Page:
# Finding a limit

## Homework Statement

I need to find the following limit.

## Homework Equations

$$\lim_{x\rightarrow0}\frac{(x-\sinh x)(\cosh x- \cos x)}{(5+\sin x \ln x) \sin^3 x (e^{x^2}-1)}$$

## The Attempt at a Solution

I think it's got to be something with Taylor series, but I don't really know how to do it.

## Answers and Replies

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tiny-tim
Homework Helper
Welcome to PF!

$$\lim_{x\rightarrow0}\frac{(x-\sinh x)(\cosh x- \cos x)}{(5+\sin x \ln x) \sin^3 x (e^{x^2}-1)}$$

I think it's got to be something with Taylor series, but I don't really know how to do it.
Hi squeetox! Welcome to PF!

Hint: for example, the Taylor series for e3x is 1 + 3x + … , so if (e3x - 1) was a factor, you could replace it (as x -> 0) by 3x.

Hi squeetox! Welcome to PF!
Thanks!

Why do the others terms (9x2/2 + 9x3/2...) disappear as x->0?

PS: I had thought of replacing $\sin^3 x (e^{x^2}) \sim x^5$ because I know that $\sin [f(x)] \sim f(x)$ and $e^{f(x)} -1 \sim f(x)$. The rest I have no clue though.

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tiny-tim
Homework Helper
Hi squeetox!
Why do the others terms (9x2/2 + 9x3/2...) disappear as x->0?
They don't actually disappear … but, compared with x, they get so small (as x -> 0) that we can ignore them.
PS: I had thought of replacing $\sin^3 x (e^{x^2}) \sim x^5$ because I know that $\sin [f(x)] \sim f(x)$ and $e^{f(x)} -1 \sim f(x)$. The rest I have no clue though.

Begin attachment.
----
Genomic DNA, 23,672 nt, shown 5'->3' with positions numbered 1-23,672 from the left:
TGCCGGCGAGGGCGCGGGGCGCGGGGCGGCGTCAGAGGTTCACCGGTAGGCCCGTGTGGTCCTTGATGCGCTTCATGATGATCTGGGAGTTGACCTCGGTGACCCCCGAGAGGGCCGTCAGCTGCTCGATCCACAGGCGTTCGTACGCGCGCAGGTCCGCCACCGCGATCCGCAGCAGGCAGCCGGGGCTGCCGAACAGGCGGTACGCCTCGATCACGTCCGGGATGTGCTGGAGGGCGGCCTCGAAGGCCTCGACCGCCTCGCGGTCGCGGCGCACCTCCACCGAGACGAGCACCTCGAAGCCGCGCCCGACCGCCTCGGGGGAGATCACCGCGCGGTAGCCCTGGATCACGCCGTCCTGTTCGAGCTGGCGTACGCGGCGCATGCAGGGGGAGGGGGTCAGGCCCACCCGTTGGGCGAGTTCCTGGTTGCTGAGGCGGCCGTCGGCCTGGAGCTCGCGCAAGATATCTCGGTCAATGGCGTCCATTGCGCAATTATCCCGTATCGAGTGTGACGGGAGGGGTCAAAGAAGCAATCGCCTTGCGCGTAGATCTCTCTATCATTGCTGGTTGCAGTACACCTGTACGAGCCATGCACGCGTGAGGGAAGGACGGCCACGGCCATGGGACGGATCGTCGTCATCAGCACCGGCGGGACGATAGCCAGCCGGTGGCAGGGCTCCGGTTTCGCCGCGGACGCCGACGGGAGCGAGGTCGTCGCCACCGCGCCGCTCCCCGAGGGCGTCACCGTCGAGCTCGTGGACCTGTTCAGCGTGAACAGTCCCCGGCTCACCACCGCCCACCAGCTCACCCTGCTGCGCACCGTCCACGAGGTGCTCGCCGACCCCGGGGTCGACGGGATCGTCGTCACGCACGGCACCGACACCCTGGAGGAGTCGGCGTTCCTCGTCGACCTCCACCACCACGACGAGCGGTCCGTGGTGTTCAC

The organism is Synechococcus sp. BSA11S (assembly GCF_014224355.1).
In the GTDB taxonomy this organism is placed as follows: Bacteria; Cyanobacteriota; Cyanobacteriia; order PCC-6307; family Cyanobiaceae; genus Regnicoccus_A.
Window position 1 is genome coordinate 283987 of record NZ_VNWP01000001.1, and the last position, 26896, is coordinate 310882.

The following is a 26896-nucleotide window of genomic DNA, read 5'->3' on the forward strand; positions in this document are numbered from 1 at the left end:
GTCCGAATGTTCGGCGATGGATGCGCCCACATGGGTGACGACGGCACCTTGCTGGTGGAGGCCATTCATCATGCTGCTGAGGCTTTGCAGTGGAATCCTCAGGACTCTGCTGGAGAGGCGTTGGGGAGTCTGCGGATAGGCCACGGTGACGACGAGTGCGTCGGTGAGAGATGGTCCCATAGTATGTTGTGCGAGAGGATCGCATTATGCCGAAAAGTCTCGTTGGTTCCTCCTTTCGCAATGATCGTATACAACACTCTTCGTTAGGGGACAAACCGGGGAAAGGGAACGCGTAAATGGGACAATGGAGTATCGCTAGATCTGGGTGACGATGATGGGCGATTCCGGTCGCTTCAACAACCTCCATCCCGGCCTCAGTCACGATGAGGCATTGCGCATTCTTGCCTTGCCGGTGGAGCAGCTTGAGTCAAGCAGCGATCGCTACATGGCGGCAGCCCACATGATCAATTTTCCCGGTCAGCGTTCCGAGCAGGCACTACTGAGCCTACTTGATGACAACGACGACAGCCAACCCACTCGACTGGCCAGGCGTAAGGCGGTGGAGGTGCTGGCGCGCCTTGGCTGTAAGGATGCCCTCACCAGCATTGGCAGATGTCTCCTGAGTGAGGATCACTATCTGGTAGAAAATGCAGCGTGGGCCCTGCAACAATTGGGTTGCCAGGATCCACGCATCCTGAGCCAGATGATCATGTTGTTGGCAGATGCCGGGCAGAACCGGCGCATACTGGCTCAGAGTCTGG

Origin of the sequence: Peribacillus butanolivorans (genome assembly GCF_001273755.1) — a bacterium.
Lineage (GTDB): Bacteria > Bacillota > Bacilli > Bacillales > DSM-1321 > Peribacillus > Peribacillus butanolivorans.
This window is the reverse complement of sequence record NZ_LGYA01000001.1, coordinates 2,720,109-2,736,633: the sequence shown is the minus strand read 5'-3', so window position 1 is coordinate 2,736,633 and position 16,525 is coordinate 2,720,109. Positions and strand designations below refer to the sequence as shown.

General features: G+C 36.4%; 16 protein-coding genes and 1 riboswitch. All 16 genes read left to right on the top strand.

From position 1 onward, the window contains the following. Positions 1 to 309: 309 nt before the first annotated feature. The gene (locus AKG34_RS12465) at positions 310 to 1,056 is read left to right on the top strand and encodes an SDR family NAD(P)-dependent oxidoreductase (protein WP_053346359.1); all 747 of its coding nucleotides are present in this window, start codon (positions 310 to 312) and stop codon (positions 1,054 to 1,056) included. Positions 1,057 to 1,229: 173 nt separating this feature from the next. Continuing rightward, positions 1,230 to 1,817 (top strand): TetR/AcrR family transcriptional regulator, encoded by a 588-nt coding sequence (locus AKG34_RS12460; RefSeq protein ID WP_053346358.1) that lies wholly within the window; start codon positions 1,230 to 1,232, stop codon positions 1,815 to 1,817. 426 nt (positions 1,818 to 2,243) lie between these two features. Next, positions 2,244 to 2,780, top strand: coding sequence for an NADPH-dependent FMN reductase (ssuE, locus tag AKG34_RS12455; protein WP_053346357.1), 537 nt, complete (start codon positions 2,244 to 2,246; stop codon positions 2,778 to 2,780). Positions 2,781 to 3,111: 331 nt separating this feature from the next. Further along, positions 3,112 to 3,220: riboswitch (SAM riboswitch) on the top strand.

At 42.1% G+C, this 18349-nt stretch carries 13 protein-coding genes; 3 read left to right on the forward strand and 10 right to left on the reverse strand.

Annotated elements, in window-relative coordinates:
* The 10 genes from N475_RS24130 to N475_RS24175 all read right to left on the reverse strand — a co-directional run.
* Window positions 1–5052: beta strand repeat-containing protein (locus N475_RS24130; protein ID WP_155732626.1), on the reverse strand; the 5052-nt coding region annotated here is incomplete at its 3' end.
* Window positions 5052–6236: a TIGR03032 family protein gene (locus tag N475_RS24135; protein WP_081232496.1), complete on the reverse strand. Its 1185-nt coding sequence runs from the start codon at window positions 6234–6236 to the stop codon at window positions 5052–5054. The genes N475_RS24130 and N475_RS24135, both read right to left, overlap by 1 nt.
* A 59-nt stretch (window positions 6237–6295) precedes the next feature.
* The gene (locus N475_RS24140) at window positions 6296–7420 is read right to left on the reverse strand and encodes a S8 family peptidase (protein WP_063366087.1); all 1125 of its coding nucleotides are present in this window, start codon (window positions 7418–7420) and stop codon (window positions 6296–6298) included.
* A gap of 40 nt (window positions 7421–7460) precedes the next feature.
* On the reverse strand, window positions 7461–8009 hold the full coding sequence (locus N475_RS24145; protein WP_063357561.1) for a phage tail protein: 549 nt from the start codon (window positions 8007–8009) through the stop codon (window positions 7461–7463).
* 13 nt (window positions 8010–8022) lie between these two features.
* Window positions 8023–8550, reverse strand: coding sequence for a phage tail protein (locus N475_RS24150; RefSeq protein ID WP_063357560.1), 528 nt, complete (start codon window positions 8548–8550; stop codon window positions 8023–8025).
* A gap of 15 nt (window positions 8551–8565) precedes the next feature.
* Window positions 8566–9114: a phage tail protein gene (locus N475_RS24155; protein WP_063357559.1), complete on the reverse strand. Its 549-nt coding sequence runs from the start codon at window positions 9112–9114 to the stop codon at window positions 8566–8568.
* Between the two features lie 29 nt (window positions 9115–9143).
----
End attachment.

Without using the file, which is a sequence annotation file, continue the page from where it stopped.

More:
Nooo … you're confusing ex2 and ex2 - 1.

They don't actually disappear … but, compared with x, they get so small (as x -> 0) that we can ignore them.
So basically you mean that since it's a sum of x's to different powers, and the ones after 3x get smaller much faster, I can ignore them?
Thanks.

Nooo … you're confusing ex2 and ex2 - 1.
I'm sorry that's what I meant. If you look at the limit I'm looking for, it's $e^{x^2} - 1 \sim x^2$ therefore $sin^3 x(e^{x^2}-1) \sim x^5$.

Now what about $(x-\sinh x)(\cosh x- \cos x)$ and $5+\sin x \ln x$?

tiny-tim
Homework Helper
I'm sorry that's what I meant. If you look at the limit I'm looking for, it's $e^{x^2} - 1 \sim x^2$ therefore $sin^3 x(e^{x^2}-1) \sim x^5$.
ah yes, so it is … i didn't look back up to the top!
Now what about $(x-\sinh x)(\cosh x- \cos x)$ and $5+\sin x \ln x$?
The first lot, you do the same way.

The sinx lnx … I can't remember whether there's a Taylor expansion for lnx … it obviously does -> 0 … just look at sin10-100 ln10-100, but how to prove it?

anyway, that's you problem, not mine!

For sin x ln x, I'm thinking...
$$\sin x \ln x \sim x \ln x$$

And
$$\lim_{x\rightarrow0}x \ln x = \lim_{x\rightarrow\infty} \frac{1}{x}\ln\frac{1}{x} = \lim_{x\rightarrow\infty} -\frac{\ln x}{x} = 0$$

Therefore:
$$\lim_{x\rightarrow0}(5+\sin x \ln x) = 5$$

For the first lot, do I find Taylor expressions for (x - sinh x) and (cosh x - cos x) or for the product of both?

Edit: I got it:
$$x-\sinh x \sim -\frac{x^3}{6}$$
$$\cosh x - \cos x \sim x^2$$

So finally...
$$\lim_{x\rightarrow0}\frac{(x-\sinh x)(\cosh x- \cos x)}{(5+\sin x \ln x) \sin^3 x (e^{x^2}-1)} = -\frac{1}{30}$$

Thank you so much for your help!

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